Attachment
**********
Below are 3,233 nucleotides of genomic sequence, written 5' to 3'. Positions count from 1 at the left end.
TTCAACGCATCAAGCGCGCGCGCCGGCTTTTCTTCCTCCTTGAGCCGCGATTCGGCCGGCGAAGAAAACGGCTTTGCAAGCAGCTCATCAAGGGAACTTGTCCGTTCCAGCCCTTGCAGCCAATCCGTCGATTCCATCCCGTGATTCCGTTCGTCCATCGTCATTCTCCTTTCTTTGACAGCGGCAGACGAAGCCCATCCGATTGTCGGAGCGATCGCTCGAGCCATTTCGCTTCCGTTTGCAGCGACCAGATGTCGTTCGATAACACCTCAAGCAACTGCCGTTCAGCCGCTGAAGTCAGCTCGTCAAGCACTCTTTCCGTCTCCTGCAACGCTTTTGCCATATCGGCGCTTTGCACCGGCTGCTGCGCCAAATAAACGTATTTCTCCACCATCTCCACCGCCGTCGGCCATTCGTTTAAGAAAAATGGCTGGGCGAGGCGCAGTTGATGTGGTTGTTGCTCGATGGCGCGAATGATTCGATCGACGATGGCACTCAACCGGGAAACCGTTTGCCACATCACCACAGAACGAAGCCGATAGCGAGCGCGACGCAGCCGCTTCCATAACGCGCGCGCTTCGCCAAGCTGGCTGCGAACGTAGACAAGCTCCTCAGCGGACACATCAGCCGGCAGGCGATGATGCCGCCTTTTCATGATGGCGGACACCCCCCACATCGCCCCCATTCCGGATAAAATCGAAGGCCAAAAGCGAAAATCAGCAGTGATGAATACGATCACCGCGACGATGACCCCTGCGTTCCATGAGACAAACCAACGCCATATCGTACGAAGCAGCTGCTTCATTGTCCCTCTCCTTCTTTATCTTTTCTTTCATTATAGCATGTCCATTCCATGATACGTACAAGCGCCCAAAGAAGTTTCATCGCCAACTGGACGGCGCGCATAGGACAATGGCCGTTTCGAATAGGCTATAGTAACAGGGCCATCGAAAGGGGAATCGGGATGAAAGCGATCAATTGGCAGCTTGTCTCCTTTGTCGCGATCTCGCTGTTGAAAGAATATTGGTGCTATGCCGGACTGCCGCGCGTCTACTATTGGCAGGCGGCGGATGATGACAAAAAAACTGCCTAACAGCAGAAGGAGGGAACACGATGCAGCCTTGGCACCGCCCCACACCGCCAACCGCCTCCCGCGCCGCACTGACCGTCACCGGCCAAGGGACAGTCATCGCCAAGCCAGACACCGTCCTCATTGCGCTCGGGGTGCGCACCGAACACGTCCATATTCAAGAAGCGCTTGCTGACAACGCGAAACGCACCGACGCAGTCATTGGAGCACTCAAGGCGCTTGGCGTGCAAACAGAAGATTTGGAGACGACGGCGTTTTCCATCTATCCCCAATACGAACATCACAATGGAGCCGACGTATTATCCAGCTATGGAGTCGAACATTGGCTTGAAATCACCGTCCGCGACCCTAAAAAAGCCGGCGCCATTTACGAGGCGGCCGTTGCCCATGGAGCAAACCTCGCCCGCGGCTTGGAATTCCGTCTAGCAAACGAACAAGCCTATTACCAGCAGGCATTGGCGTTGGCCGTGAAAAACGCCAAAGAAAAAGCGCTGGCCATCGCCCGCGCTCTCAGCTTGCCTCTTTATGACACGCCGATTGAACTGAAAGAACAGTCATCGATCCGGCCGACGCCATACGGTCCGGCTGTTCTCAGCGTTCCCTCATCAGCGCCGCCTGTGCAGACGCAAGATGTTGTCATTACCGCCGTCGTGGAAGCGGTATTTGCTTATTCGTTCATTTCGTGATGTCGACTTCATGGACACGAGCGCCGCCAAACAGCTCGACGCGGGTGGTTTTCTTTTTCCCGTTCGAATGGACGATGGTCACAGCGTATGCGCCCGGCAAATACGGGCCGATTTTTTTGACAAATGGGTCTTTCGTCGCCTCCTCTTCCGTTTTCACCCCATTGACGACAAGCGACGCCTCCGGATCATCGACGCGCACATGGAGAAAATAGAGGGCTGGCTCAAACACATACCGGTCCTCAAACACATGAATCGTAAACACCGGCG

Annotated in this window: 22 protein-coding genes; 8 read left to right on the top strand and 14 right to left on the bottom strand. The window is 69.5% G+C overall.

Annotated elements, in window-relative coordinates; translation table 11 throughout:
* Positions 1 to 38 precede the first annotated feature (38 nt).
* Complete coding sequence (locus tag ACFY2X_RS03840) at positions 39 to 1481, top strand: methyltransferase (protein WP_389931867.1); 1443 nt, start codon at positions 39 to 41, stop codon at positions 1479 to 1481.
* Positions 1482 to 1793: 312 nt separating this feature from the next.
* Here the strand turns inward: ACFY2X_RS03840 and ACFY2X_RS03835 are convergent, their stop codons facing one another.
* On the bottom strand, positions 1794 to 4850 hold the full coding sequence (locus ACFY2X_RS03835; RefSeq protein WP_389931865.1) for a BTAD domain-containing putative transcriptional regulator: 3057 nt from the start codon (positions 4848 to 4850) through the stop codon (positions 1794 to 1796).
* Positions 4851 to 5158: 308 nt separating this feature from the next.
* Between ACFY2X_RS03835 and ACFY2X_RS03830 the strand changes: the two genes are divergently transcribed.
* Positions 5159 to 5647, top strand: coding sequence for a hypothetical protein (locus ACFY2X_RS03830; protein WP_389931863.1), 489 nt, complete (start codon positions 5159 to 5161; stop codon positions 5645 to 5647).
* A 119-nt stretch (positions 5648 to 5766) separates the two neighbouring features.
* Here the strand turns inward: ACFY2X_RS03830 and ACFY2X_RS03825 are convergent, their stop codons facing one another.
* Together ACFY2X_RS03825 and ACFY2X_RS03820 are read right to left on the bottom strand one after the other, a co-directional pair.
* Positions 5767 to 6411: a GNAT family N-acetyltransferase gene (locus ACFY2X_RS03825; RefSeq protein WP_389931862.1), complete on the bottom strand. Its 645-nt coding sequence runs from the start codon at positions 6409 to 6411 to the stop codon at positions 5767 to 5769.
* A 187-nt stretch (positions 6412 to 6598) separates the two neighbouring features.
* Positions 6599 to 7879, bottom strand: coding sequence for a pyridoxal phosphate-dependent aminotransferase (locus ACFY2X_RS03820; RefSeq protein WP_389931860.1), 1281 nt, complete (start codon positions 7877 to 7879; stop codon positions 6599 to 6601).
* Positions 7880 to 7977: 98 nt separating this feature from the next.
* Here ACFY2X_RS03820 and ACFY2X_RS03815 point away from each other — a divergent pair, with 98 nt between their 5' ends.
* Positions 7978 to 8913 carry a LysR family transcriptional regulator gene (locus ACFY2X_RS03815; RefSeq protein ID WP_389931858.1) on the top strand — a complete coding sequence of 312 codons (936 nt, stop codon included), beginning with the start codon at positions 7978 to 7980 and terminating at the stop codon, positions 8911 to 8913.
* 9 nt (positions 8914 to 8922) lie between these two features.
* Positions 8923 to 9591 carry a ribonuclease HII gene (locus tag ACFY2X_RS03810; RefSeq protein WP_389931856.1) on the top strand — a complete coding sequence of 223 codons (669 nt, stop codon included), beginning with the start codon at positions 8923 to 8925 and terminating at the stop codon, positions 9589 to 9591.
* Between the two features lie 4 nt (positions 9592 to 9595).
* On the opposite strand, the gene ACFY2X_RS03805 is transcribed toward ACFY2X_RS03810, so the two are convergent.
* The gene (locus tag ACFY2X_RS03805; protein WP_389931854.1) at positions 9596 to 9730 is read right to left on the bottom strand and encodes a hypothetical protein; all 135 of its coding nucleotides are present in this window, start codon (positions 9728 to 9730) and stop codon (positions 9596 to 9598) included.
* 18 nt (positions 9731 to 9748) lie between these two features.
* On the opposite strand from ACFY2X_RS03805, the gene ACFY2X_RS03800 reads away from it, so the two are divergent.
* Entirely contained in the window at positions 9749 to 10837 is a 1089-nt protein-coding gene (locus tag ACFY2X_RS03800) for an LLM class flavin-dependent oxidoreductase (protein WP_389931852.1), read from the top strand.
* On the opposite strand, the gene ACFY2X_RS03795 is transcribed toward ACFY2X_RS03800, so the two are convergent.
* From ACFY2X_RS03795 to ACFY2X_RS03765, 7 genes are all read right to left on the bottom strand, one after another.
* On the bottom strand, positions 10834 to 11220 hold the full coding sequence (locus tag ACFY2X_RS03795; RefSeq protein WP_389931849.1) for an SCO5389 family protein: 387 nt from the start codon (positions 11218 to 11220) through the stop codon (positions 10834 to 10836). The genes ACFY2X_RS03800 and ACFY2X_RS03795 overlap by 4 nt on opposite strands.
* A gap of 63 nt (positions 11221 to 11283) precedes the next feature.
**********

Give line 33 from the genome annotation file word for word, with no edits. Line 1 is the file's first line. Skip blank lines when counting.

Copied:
* A gap of 63 nt (positions 11221 to 11283) precedes the next feature.